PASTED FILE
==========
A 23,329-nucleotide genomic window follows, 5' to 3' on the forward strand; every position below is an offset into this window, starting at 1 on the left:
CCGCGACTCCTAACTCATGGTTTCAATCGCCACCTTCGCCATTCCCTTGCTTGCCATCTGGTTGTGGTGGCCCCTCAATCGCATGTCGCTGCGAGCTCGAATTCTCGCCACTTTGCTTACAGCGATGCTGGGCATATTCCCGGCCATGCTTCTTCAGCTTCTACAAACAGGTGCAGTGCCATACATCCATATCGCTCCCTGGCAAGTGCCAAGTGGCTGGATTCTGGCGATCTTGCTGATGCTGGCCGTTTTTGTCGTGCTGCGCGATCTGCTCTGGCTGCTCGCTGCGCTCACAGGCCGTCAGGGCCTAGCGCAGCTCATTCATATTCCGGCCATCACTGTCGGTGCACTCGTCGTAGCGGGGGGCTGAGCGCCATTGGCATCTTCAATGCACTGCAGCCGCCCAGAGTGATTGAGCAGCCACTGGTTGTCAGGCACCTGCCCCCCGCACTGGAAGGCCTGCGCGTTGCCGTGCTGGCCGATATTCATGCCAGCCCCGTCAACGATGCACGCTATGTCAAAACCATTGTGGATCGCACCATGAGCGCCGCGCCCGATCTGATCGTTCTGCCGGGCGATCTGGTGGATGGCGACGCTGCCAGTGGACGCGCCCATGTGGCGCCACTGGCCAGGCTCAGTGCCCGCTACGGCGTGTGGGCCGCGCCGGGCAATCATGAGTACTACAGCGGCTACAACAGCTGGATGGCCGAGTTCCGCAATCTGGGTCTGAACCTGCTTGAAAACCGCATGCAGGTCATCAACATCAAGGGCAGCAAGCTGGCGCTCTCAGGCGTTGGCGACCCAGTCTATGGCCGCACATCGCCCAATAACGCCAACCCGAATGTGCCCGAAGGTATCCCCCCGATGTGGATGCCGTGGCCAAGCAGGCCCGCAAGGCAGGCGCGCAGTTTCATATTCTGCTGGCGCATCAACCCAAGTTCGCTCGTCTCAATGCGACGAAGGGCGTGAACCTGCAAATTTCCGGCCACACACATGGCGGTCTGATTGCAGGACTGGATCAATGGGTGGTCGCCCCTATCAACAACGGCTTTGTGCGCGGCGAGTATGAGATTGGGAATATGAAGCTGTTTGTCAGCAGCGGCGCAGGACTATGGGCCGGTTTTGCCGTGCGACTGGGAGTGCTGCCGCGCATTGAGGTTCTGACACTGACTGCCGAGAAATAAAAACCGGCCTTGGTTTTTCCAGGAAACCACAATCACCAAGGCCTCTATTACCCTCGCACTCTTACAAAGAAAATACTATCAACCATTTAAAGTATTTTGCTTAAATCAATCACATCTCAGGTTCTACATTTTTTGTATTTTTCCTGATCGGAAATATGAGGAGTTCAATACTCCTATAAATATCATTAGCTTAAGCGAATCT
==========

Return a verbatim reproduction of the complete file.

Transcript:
A 23,329-nucleotide genomic window follows, 5' to 3' on the forward strand; every position below is an offset into this window, starting at 1 on the left:
CCGCGACTCCTAACTCATGGTTTCAATCGCCACCTTCGCCATTCCCTTGCTTGCCATCTGGTTGTGGTGGCCCCTCAATCGCATGTCGCTGCGAGCTCGAATTCTCGCCACTTTGCTTACAGCGATGCTGGGCATATTCCCGGCCATGCTTCTTCAGCTTCTACAAACAGGTGCAGTGCCATACATCCATATCGCTCCCTGGCAAGTGCCAAGTGGCTGGATTCTGGCGATCTTGCTGATGCTGGCCGTTTTTGTCGTGCTGCGCGATCTGCTCTGGCTGCTCGCTGCGCTCACAGGCCGTCAGGGCCTAGCGCAGCTCATTCATATTCCGGCCATCACTGTCGGTGCACTCGTCGTAGCGGGGGGCTGAGCGCCATTGGCATCTTCAATGCACTGCAGCCGCCCAGAGTGATTGAGCAGCCACTGGTTGTCAGGCACCTGCCCCCCGCACTGGAAGGCCTGCGCGTTGCCGTGCTGGCCGATATTCATGCCAGCCCCGTCAACGATGCACGCTATGTCAAAACCATTGTGGATCGCACCATGAGCGCCGCGCCCGATCTGATCGTTCTGCCGGGCGATCTGGTGGATGGCGACGCTGCCAGTGGACGCGCCCATGTGGCGCCACTGGCCAGGCTCAGTGCCCGCTACGGCGTGTGGGCCGCGCCGGGCAATCATGAGTACTACAGCGGCTACAACAGCTGGATGGCCGAGTTCCGCAATCTGGGTCTGAACCTGCTTGAAAACCGCATGCAGGTCATCAACATCAAGGGCAGCAAGCTGGCGCTCTCAGGCGTTGGCGACCCAGTCTATGGCCGCACATCGCCCAATAACGCCAACCCGAATGTGCCCGAAGGTATCCCCCCGATGTGGATGCCGTGGCCAAGCAGGCCCGCAAGGCAGGCGCGCAGTTTCATATTCTGCTGGCGCATCAACCCAAGTTCGCTCGTCTCAATGCGACGAAGGGCGTGAACCTGCAAATTTCCGGCCACACACATGGCGGTCTGATTGCAGGACTGGATCAATGGGTGGTCGCCCCTATCAACAACGGCTTTGTGCGCGGCGAGTATGAGATTGGGAATATGAAGCTGTTTGTCAGCAGCGGCGCAGGACTATGGGCCGGTTTTGCCGTGCGACTGGGAGTGCTGCCGCGCATTGAGGTTCTGACACTGACTGCCGAGAAATAAAAACCGGCCTTGGTTTTTCCAGGAAACCACAATCACCAAGGCCTCTATTACCCTCGCACTCTTACAAAGAAAATACTATCAACCATTTAAAGTATTTTGCTTAAATCAATCACATCTCAGGTTCTACATTTTTTGTATTTTTCCTGATCGGAAATATGAGGAGTTCAATACTCCTATAAATATCATTAGCTTAAGCGAATCT